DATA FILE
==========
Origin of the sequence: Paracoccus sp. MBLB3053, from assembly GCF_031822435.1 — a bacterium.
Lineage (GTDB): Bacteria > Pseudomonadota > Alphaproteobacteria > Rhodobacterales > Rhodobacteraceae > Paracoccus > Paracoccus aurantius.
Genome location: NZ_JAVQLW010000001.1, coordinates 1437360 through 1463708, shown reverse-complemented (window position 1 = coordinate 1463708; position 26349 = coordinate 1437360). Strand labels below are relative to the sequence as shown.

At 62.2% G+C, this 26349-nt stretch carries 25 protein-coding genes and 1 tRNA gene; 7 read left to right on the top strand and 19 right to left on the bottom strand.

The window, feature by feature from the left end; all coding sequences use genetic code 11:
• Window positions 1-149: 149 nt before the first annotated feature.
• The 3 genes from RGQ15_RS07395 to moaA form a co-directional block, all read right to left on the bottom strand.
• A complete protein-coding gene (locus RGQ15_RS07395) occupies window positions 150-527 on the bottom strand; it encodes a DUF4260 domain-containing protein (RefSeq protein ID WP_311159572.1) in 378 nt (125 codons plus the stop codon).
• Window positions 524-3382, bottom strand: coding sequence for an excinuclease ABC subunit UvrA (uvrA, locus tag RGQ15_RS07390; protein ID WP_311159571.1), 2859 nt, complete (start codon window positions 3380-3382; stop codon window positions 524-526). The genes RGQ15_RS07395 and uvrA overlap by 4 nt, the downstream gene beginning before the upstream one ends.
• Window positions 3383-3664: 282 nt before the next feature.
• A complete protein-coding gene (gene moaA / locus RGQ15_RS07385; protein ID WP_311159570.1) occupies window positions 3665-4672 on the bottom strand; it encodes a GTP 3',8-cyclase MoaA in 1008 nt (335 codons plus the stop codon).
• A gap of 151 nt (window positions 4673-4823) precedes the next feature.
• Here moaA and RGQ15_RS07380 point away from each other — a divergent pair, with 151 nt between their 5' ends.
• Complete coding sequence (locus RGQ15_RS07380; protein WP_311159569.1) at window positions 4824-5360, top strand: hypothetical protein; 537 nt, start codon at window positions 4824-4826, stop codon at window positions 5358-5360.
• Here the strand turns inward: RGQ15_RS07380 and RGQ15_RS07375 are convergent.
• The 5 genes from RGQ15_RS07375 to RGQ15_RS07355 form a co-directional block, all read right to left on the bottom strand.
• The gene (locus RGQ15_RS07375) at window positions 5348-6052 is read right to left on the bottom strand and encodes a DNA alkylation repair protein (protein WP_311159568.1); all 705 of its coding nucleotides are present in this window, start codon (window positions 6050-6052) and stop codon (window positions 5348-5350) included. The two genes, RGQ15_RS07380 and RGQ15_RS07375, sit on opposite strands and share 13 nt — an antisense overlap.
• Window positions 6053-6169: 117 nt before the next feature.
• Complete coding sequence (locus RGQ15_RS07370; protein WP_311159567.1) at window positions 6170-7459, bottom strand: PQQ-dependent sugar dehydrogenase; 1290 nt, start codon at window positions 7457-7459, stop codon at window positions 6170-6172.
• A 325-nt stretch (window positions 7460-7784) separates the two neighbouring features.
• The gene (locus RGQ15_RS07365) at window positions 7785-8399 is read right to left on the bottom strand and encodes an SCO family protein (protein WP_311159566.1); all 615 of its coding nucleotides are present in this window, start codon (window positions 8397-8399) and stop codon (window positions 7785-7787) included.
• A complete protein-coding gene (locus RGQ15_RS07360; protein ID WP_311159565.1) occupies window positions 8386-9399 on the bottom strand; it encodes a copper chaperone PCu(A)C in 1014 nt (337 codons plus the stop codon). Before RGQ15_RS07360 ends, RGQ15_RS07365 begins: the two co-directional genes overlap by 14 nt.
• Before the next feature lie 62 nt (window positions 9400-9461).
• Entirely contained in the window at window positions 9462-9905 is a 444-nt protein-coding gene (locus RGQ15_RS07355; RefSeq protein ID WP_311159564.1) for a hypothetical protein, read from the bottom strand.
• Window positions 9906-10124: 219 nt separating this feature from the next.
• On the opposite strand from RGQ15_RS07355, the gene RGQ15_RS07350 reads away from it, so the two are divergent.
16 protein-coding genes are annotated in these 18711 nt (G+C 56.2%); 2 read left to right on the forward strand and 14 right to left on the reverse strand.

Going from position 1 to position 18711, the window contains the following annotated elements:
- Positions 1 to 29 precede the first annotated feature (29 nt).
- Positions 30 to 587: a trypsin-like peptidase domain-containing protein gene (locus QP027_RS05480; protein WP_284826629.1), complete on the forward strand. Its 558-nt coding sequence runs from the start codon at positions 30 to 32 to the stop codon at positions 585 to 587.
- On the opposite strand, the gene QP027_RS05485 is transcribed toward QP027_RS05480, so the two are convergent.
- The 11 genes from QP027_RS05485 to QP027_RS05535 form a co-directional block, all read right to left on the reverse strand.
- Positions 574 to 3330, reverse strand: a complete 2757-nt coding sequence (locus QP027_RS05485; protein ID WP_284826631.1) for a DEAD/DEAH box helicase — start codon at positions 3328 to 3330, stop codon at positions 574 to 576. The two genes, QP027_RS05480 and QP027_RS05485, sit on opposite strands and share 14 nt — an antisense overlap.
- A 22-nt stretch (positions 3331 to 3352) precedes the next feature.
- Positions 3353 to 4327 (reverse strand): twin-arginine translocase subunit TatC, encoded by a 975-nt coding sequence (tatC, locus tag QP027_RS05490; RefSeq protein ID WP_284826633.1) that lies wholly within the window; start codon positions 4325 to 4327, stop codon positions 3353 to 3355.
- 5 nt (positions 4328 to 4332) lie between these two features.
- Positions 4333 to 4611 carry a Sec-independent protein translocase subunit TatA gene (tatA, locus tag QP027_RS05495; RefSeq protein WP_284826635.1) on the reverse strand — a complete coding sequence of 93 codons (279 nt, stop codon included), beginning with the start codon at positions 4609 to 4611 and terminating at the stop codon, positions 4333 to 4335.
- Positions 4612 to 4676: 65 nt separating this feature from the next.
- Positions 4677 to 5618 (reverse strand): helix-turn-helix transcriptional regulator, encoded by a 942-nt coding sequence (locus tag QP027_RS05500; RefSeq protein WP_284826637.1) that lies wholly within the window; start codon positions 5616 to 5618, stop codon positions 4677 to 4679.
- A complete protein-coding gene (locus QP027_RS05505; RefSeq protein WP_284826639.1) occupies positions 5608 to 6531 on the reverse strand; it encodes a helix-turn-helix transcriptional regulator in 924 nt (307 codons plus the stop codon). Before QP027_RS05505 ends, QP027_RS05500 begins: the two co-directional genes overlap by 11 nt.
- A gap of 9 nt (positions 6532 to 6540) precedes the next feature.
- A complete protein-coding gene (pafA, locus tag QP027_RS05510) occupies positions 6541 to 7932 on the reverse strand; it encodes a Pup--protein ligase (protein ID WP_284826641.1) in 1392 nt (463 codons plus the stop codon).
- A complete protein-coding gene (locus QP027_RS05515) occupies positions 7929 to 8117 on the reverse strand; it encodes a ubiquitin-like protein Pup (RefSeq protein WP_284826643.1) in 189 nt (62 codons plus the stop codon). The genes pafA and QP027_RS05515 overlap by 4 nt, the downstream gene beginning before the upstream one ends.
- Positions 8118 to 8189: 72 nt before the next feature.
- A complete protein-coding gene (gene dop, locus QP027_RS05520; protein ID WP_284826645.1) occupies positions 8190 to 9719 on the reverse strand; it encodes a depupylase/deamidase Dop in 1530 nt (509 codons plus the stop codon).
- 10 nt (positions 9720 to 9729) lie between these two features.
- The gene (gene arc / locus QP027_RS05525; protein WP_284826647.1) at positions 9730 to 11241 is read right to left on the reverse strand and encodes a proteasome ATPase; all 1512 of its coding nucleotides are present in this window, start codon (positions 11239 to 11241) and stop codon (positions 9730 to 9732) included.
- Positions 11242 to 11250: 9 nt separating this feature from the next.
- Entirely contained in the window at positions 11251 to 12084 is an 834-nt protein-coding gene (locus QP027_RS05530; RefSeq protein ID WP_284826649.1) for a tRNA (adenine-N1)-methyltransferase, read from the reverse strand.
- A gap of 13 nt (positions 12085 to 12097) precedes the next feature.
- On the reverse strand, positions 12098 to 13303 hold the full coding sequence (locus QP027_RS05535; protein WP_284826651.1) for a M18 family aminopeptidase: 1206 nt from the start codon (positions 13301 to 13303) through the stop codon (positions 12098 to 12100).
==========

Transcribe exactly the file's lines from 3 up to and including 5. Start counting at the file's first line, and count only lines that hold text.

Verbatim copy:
Genome location: NZ_JAVQLW010000001.1, coordinates 1437360 through 1463708, shown reverse-complemented (window position 1 = coordinate 1463708; position 26349 = coordinate 1437360). Strand labels below are relative to the sequence as shown.

At 62.2% G+C, this 26349-nt stretch carries 25 protein-coding genes and 1 tRNA gene; 7 read left to right on the top strand and 19 right to left on the bottom strand.

The window, feature by feature from the left end; all coding sequences use genetic code 11: